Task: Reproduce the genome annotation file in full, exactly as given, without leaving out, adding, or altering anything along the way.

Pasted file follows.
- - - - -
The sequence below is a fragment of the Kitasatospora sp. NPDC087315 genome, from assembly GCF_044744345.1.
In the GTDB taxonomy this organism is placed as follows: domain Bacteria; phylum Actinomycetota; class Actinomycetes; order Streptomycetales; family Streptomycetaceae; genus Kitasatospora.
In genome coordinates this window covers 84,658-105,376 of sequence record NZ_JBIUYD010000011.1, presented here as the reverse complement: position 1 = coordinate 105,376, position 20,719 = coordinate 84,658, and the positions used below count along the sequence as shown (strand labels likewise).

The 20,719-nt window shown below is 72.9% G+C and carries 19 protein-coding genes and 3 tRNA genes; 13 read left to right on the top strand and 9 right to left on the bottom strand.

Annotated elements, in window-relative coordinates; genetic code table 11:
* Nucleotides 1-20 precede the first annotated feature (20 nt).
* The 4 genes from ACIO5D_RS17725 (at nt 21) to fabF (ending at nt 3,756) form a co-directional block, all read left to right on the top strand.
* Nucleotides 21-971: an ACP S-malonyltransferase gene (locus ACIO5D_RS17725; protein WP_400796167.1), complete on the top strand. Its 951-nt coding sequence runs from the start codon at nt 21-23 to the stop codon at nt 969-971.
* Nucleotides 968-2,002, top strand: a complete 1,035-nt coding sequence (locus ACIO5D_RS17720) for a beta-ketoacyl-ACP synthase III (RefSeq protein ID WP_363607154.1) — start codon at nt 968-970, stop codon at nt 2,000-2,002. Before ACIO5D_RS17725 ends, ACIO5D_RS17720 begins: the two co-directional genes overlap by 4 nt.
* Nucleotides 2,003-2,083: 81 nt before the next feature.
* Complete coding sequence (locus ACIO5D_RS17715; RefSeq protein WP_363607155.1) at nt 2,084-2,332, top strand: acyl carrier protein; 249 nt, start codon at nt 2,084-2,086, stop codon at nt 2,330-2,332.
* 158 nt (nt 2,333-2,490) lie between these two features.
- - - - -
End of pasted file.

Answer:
The sequence below is a fragment of the Kitasatospora sp. NPDC087315 genome, from assembly GCF_044744345.1.
In the GTDB taxonomy this organism is placed as follows: domain Bacteria; phylum Actinomycetota; class Actinomycetes; order Streptomycetales; family Streptomycetaceae; genus Kitasatospora.
In genome coordinates this window covers 84,658-105,376 of sequence record NZ_JBIUYD010000011.1, presented here as the reverse complement: position 1 = coordinate 105,376, position 20,719 = coordinate 84,658, and the positions used below count along the sequence as shown (strand labels likewise).

The 20,719-nt window shown below is 72.9% G+C and carries 19 protein-coding genes and 3 tRNA genes; 13 read left to right on the top strand and 9 right to left on the bottom strand.

Annotated elements, in window-relative coordinates; genetic code table 11:
* Nucleotides 1-20 precede the first annotated feature (20 nt).
* The 4 genes from ACIO5D_RS17725 (at nt 21) to fabF (ending at nt 3,756) form a co-directional block, all read left to right on the top strand.
* Nucleotides 21-971: an ACP S-malonyltransferase gene (locus ACIO5D_RS17725; protein WP_400796167.1), complete on the top strand. Its 951-nt coding sequence runs from the start codon at nt 21-23 to the stop codon at nt 969-971.
* Nucleotides 968-2,002, top strand: a complete 1,035-nt coding sequence (locus ACIO5D_RS17720) for a beta-ketoacyl-ACP synthase III (RefSeq protein ID WP_363607154.1) — start codon at nt 968-970, stop codon at nt 2,000-2,002. Before ACIO5D_RS17725 ends, ACIO5D_RS17720 begins: the two co-directional genes overlap by 4 nt.
* Nucleotides 2,003-2,083: 81 nt before the next feature.
* Complete coding sequence (locus ACIO5D_RS17715; RefSeq protein WP_363607155.1) at nt 2,084-2,332, top strand: acyl carrier protein; 249 nt, start codon at nt 2,084-2,086, stop codon at nt 2,330-2,332.
* 158 nt (nt 2,333-2,490) lie between these two features.